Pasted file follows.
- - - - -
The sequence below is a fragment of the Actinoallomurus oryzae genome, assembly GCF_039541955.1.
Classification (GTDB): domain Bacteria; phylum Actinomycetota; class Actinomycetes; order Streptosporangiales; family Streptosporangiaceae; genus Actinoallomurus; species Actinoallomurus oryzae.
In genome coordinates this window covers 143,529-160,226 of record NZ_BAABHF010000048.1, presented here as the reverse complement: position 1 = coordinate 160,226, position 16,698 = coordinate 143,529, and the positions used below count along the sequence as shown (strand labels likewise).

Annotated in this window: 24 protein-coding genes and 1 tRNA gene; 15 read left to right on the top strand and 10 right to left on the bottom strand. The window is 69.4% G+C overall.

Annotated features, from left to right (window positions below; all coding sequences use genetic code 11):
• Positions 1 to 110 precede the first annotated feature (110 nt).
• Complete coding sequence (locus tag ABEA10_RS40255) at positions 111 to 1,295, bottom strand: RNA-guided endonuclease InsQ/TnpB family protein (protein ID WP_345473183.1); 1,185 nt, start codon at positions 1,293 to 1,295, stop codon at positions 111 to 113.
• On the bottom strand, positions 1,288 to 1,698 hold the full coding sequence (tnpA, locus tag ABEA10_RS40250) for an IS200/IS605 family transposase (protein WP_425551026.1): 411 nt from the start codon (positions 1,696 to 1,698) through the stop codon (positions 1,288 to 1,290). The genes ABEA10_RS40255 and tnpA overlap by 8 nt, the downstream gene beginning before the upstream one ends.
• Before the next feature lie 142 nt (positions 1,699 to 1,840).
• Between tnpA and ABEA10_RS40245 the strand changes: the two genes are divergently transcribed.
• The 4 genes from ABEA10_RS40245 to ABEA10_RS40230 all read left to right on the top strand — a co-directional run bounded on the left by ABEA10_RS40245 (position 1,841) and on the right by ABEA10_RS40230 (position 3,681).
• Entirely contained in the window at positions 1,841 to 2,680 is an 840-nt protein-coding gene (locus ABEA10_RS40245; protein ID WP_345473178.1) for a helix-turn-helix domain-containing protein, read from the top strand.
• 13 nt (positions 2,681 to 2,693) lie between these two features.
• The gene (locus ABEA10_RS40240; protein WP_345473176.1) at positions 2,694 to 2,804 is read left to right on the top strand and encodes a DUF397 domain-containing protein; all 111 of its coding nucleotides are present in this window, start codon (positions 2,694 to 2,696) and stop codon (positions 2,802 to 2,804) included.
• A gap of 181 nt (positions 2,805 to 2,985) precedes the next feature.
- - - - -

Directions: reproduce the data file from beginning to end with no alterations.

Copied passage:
The sequence below is a fragment of the Actinoallomurus oryzae genome, assembly GCF_039541955.1.
Classification (GTDB): domain Bacteria; phylum Actinomycetota; class Actinomycetes; order Streptosporangiales; family Streptosporangiaceae; genus Actinoallomurus; species Actinoallomurus oryzae.
In genome coordinates this window covers 143,529-160,226 of record NZ_BAABHF010000048.1, presented here as the reverse complement: position 1 = coordinate 160,226, position 16,698 = coordinate 143,529, and the positions used below count along the sequence as shown (strand labels likewise).

Annotated in this window: 24 protein-coding genes and 1 tRNA gene; 15 read left to right on the top strand and 10 right to left on the bottom strand. The window is 69.4% G+C overall.

Annotated features, from left to right (window positions below; all coding sequences use genetic code 11):
• Positions 1 to 110 precede the first annotated feature (110 nt).
• Complete coding sequence (locus tag ABEA10_RS40255) at positions 111 to 1,295, bottom strand: RNA-guided endonuclease InsQ/TnpB family protein (protein ID WP_345473183.1); 1,185 nt, start codon at positions 1,293 to 1,295, stop codon at positions 111 to 113.
• On the bottom strand, positions 1,288 to 1,698 hold the full coding sequence (tnpA, locus tag ABEA10_RS40250) for an IS200/IS605 family transposase (protein WP_425551026.1): 411 nt from the start codon (positions 1,696 to 1,698) through the stop codon (positions 1,288 to 1,290). The genes ABEA10_RS40255 and tnpA overlap by 8 nt, the downstream gene beginning before the upstream one ends.
• Before the next feature lie 142 nt (positions 1,699 to 1,840).
• Between tnpA and ABEA10_RS40245 the strand changes: the two genes are divergently transcribed.
• The 4 genes from ABEA10_RS40245 to ABEA10_RS40230 all read left to right on the top strand — a co-directional run bounded on the left by ABEA10_RS40245 (position 1,841) and on the right by ABEA10_RS40230 (position 3,681).
• Entirely contained in the window at positions 1,841 to 2,680 is an 840-nt protein-coding gene (locus ABEA10_RS40245; protein ID WP_345473178.1) for a helix-turn-helix domain-containing protein, read from the top strand.
• 13 nt (positions 2,681 to 2,693) lie between these two features.
• The gene (locus ABEA10_RS40240; protein WP_345473176.1) at positions 2,694 to 2,804 is read left to right on the top strand and encodes a DUF397 domain-containing protein; all 111 of its coding nucleotides are present in this window, start codon (positions 2,694 to 2,696) and stop codon (positions 2,802 to 2,804) included.
• A gap of 181 nt (positions 2,805 to 2,985) precedes the next feature.